The Hunger Games: Catching Fire review
Jennifer Lawrence is back as Katniss, in The Hunger Games: Catching Fire. Here's our review...
You’ve got to feel sorry for Katniss Everdeen. The hero of any story has to be prepared for a bit of pain and suffering, but she’s really being put through the mill. After emerging triumphant at the end of The Hunger Games, saving both her own life and that of her soft-of-almost-boyfriend’s through a clever bit of trickery, you’d think she’d be allowed to relax for a while. But no. No, things are about to get much, much worse for Katniss…
Catching Fire picks up more or less where the first film left off. Katniss and Peeta have returned home to District 12, where they’re rewarded with huge new houses and all the food they can eat, but that doesn’t mean they can live happily ever after. Winning the Hunger Games comes with more than just a material prize – Victors can also look forward to traumatic flashbacks, constant nightmares, and an inability to let their guard down, ever again. And for Katniss in particular, there’s an added bonus: because her public act of defiance has sparked a rebellion in the Districts, she’ll either have to become the Capitol’s puppet, or the President will kill everyone she loves, as a little reminder of who’s really in charge.
Thanks to the careful world-building in The Hunger Games, Catching Fire is able to cut straight to the emotional meat of the story without worrying too much about scene-setting. Panem is a cruel place, and the entire first hour of the film is devoted to showing just how much worse things have got since we last visited – it’s raw, painful, and devastatingly effective. Katniss might be a symbol of hope for the Districts, but she’s also just a girl, and each new act of violence affects her deeply.
It’s almost a cliché at this point to praise Jennifer Lawrence for her acting, but her performance is vital to the success of this film, and she’s flawless. Katniss’s every thought is clearly legible on her face, every feeling visible in her eyes. The Hunger Games saga is all about grand gestures and crushing emotions playing out on an enormous scale, and without Lawrence, it’s hard to imagine it how it could work. Her Katniss feels utterly real and deeply relatable, and if you’re not crying by the end of the first act, you’re made of sterner stuff than I am.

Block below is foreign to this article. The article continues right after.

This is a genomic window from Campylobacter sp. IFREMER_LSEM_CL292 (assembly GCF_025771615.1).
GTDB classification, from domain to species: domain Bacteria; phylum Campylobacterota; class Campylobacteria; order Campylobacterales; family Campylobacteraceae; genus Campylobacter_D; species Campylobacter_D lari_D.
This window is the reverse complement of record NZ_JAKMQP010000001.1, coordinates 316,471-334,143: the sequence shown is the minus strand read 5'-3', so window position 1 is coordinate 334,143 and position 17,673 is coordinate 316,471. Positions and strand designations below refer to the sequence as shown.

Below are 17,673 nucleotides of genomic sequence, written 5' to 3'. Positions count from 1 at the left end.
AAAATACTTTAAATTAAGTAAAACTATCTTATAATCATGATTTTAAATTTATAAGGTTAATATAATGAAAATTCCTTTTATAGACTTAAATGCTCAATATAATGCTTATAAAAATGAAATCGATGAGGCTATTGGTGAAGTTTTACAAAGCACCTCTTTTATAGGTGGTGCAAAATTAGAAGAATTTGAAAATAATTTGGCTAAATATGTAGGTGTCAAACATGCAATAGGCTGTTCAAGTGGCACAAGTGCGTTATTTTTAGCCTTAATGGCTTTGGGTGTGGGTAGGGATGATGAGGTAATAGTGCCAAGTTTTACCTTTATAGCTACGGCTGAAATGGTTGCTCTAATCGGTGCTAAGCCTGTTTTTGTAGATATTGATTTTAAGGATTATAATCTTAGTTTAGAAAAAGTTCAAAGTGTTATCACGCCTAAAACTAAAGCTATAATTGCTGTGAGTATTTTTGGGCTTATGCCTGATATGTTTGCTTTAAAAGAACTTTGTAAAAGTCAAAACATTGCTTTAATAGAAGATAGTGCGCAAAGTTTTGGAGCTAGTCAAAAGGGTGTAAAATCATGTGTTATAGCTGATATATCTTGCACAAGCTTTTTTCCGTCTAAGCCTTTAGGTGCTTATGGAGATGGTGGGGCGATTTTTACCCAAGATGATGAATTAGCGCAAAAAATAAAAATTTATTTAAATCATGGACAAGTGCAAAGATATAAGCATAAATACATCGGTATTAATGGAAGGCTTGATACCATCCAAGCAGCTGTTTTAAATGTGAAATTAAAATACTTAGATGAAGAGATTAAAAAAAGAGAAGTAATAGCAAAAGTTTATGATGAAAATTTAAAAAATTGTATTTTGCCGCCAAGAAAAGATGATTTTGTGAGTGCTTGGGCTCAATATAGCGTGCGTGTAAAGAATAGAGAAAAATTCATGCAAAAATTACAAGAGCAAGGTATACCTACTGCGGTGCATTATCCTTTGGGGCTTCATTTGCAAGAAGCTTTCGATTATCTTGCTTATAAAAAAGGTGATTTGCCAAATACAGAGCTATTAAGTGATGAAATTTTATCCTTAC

The only disadvantage to Lawrence’s brilliance is that her co-stars tend to look a bit slack by comparison. Even so, there are some great supporting performances in Catching Fire. Josh Hutcherson as Peeta manages to convey just the right mixture of defiance and vulnerability; Liam Hemsworth’s Gale is, once again, short-changed as far as screen time goes, but he does at least provide an interesting foil for Peeta. Elizabeth Banks is, once again, brilliant as Effie, especially in her quieter moments, and Stanley Tucci’s Caesar is a glitzy, sinister, menacing delight. And Jenna Malone as Johanna Mason is pitch perfect casting – you can already see the animated gifs that are going to be made of her scenes.
There might be a few too many new characters, though, especially since so many of them won’t survive. Blink and you’ll completely miss who most of the Victors are meant to be; there’s just enough information given that fans of the books will be able to work through a mental tick list of characters as they pop up, but if you haven’t read the books, they might as well just call them Cannon Fodder 1 – 17.
The only new character in Catching Fire who really matters is Finnick, and he doesn’t quite translate to the screen. He isn’t in it for long enough to make as much of an impact as he should, and he doesn’t get all of his hero moments, either. Whether he’s magnetically attractive enough probably depends on whether or not you fancy Sam Claflin, but he doesn’t quite seem to have the charisma that’s so necessary to Finnick’s character.
The other problem with Catching Fire is that there’s a bit of an Empire Strikes Back vibe to it; it’s not really a complete story in its own right. It feels like, well, what it is – the middle part of a story, the bridge between the beginning and the end. And it ends on a cliffhanger, which is a bit anticlimactic. There are also some accusations of sequelitis to be made, especially towards the end, when it starts to feel like certain parts of the first film are just being replayed on a slightly larger scale.
But those are issues the film has inherited from the book, so maybe it’s not fair to take it to task over them. Director Francis Lawrence was facing a hell of a challenge in taking over The Hunger Games franchise from Gary Ross, but he’s done a fantastic job of staying true to both the first film and the book, and – whisper it – this might even be a more satisfying adaptation than the first one. The world is just as fully realised, the CGI is more convincing, and the violence, this time round, is even more shocking.
There’s even one clever use of muted obscenity, which feels like it might be pushing at the limits of the 12A rating.
Maybe it’s a little bit top-heavy, and despite its breakneck pace, it can’t quite hide the fact that at 146 minutes, it’s really, really long. But there’s barely a second of it you’d want to miss. Catching Fire is a gorgeously made film: a brave, cutting political parable with an enormous heart. It’s going to be a long wait for Mockingjay Part 1.
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